The End (Of Templates) Is Near!
What would network automation that didn't depend on templates look like? I've been interested in this topic for a long time, but didn't have the time to follow up on that interest. So, my goal for this assignment was to dive into some of the technologies that have been developed to make model driven network configuration and operations possible.
Once again, I'm using the Junos vQFX devices for this lab. This led to an interesting challenge that I'll go into more below.
I began my adventures by experimenting with NAPALM-YANG and pyang/pyangbind. NAPALM-YANG had a couple of interesting features, but I couldn't really wrap my head around any practical use-cases. It also didn't look like it was under very active development. Pyang & pyangbind are under more active development, but it looked like it was going to be a lot of work to utilize them; however, playing with them helped me gain a better understanding of what YANG actually was (and was not); however, after going through a few tutorials I found my self thinking "ok, now what?".
After toiling about for a few days I ran across a NANOG 68 video titled Ok, We Got YANG Data Models. Now What. The first thing I noticed was that it was a Cisco presentation - and my initial feeling was, "Uhg, this is just going to be a ridiculous over-hyped sales pitch..." However, I was very surprised to learn that Cisco had open sourced a real solidly designed YANG code generation library named YDK-GEN. The beauty of this library is that it can create bindings in multiple languages, including Go, Python and C++. Each language binding comes with a huge set of pre-built bindings (for all the languages they currently support mentioned above) for Cisco OS's and some of the OpenConfig & IETF models as well.
I was highly impressed with the NANOG presentation and the YDK-Gen and YDK-Py libraries. Since I was using a Junos lab, I needed to create my own Junos YANG model Python bindings. I first tracked down and copied the Junos YANG models I was interested in implementing from here. Then I followed the directions from here to create my Python bindings. NOTE: If you want to generate your own YDK bindings, using the provided docker image will save you some time and trouble. Here is the model bundle profile I wrote to generate Junos Python bindings. The generated bindings are here. Once I had the
tar.gz, I just needed to
pip install (which happens in the vagrant file) and off I went!
Cisco has also released a web-based YANG explorer, which greatly helps with navigating and making sense of a particular yang model. I found this hugely helpful while I was navigating the yang tree in the Python bindings, which isn't always intuitive.
The easiest way to get yang-explorer running is to use the dockerfile here.
Edge Builder Lab
The lab is pretty simple. I wanted to create a simple data-model that modeled edges between two nodes. Then, I'd use
ydk-py to configure the edges, which consists of configuring the interfaces and BGP adjacencies. My goal, as mentioned above, was to leverage NETCONF and YANG Model bindings to configure a device -- and NOT use any templatized CLI commands!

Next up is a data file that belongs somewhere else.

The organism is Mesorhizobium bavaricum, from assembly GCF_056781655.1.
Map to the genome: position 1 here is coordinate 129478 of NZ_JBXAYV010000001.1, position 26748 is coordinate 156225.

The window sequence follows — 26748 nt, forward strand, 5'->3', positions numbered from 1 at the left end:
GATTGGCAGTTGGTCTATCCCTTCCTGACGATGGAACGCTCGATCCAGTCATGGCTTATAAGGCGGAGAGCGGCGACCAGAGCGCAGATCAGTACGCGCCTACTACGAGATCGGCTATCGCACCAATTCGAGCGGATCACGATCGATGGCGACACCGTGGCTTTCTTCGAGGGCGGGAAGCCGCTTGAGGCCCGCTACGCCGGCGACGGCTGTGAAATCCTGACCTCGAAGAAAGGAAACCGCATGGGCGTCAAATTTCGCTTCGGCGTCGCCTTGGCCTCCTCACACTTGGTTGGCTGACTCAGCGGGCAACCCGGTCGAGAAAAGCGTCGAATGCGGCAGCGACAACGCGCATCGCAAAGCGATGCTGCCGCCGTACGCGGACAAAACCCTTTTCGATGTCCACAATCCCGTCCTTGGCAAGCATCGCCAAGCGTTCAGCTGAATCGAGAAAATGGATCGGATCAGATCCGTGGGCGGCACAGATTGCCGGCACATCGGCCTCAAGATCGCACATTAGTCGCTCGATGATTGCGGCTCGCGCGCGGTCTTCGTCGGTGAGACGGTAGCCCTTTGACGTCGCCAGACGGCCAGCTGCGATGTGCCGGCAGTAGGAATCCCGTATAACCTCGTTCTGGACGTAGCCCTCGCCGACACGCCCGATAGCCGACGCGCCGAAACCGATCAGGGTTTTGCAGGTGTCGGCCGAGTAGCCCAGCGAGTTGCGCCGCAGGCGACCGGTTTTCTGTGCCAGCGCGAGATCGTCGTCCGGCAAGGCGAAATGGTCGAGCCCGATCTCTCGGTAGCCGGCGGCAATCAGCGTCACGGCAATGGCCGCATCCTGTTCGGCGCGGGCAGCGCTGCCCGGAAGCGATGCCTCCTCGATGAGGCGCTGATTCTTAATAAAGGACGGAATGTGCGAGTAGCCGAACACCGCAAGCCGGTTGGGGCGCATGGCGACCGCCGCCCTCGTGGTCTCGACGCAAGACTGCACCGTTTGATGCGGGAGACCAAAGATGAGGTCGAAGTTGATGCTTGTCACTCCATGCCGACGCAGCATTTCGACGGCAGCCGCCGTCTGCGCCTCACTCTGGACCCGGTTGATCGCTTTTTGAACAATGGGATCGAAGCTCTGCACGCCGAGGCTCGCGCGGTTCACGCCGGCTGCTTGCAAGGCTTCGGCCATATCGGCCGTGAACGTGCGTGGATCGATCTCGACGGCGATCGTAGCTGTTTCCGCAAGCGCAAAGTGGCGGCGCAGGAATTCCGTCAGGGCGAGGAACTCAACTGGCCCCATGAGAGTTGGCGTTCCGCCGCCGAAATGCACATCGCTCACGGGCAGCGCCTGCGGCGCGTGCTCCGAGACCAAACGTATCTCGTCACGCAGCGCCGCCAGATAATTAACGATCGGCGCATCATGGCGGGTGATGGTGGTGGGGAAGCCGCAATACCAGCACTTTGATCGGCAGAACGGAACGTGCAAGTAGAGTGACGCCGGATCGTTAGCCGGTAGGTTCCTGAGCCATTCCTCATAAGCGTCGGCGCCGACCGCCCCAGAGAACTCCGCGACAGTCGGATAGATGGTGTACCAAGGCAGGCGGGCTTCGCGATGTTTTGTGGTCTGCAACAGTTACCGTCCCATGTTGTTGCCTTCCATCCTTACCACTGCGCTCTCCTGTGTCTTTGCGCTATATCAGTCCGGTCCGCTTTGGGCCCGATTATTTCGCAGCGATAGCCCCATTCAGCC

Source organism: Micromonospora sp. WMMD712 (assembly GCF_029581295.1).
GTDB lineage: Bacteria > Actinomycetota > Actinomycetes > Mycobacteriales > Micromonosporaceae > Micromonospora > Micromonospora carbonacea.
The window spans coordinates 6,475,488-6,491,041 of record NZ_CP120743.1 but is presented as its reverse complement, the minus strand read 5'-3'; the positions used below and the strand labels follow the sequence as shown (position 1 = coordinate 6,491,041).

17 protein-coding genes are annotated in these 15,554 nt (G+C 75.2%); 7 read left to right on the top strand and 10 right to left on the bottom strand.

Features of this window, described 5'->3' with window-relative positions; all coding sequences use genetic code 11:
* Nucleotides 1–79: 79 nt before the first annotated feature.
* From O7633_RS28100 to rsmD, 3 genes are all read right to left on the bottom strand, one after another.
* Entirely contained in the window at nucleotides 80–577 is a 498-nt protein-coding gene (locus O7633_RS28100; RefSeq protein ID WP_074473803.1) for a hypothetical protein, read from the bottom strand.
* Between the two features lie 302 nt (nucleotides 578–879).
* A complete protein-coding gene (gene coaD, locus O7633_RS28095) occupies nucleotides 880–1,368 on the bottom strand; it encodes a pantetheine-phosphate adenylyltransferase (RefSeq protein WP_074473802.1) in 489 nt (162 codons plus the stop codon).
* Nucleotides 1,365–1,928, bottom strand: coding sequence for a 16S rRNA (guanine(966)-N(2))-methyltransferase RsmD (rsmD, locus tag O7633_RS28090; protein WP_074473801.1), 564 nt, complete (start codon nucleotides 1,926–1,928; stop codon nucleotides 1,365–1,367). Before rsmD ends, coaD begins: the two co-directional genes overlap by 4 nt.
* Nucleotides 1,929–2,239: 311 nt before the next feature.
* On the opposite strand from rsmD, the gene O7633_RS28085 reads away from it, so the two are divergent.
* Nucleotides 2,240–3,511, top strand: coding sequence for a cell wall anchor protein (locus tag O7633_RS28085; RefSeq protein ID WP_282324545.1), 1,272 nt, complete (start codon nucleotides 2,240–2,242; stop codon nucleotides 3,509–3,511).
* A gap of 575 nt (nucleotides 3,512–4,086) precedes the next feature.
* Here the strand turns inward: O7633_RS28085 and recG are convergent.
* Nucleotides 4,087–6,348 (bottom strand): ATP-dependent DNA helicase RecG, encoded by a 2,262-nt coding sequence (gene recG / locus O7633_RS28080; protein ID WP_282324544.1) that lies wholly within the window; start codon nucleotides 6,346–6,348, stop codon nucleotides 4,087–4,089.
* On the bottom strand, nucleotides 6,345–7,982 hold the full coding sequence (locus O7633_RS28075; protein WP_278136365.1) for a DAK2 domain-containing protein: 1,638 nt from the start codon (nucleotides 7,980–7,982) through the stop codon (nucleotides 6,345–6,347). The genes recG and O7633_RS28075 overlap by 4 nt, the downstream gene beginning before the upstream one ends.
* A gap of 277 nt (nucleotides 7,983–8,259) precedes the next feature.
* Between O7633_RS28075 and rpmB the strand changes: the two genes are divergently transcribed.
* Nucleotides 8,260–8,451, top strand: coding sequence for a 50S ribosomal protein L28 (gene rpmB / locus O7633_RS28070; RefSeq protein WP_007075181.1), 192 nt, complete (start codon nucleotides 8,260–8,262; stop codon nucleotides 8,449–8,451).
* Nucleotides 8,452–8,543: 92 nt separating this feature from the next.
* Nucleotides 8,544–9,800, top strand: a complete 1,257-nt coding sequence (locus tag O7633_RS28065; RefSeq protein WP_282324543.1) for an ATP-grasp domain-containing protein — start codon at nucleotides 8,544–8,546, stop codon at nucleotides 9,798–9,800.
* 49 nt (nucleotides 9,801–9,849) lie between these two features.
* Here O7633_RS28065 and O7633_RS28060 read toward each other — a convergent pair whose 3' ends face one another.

Topology (find this setup here)
========== | server | ========== _____________|_____________ | | em3| em3| ============= ============= | | em5 - em7 | | | vqfx1 | ------------- | vqfx2 | | | ------------- | | ============= =============
Before running the script, only
em3 is configured for management traffic. After running the script the inter-chassis links (em5 - em7) will be configured.
Steps to reproduce lab
NOTE: This YDK tooling is executed from a vagrant box, not your local machine; however, the initial provisioning of the lab linux server and vqfx devices requires
junos-eznc be installed locally -- which is installed into a virtualenv during the
pipenv install portion below.
git checkout https://github.com/ctopher78/network-automation-course.git cd network-automation-course/Homework3 pipenv install pipenv shell vagrant up vagrant ssh ydk-py-ubuntu cd samples/ python crud_provider.py
vagrant@server:samples$ python crud_provider.py Configuring edges for: vqfx2 setting up netconf provider for: '10.10.2.1' adding neighbor '10.10.5.1', peer asn '60001' adding neighbor '10.10.6.1', peer asn '60001' adding neighbor '10.10.7.1', peer asn '60001' Configuring edges for: vqfx1 setting up netconf provider for: '10.10.1.1' adding neighbor '10.10.5.2', peer asn '60002' adding neighbor '10.10.6.2', peer asn '60002' adding neighbor '10.10.7.2', peer asn '60002'
vagrant@vqfx1> show interfaces terse em[5-7]* Interface Admin Link Proto Local Remote em5 up up em6 up up em7 up up
vagrant@vqfx1> show bgp summary | match "10\.10\.[5-7]\.2"
vagrant@vqfx1> show interfaces terse em[5-7]* Interface Admin Link Proto Local Remote em5 up up em5.0 up up inet 10.10.5.1/30 em6 up up em6.0 up up inet 10.10.6.1/30 em7 up up em7.0 up up inet 10.10.7.1/30
vagrant@vqfx1> show bgp summary | match "10\.10\.[5-7]\.2" 10.10.5.2 60002 25 23 0 0 9:39 1/5/5/0 0/0/0/0 10.10.6.2 60002 25 23 0 0 9:35 1/5/5/0 0/0/0/0 10.10.7.2 60002 24 22 0 0 9:31 1/5/5/0 0/0/0/0
The (very) simple data model for this is here.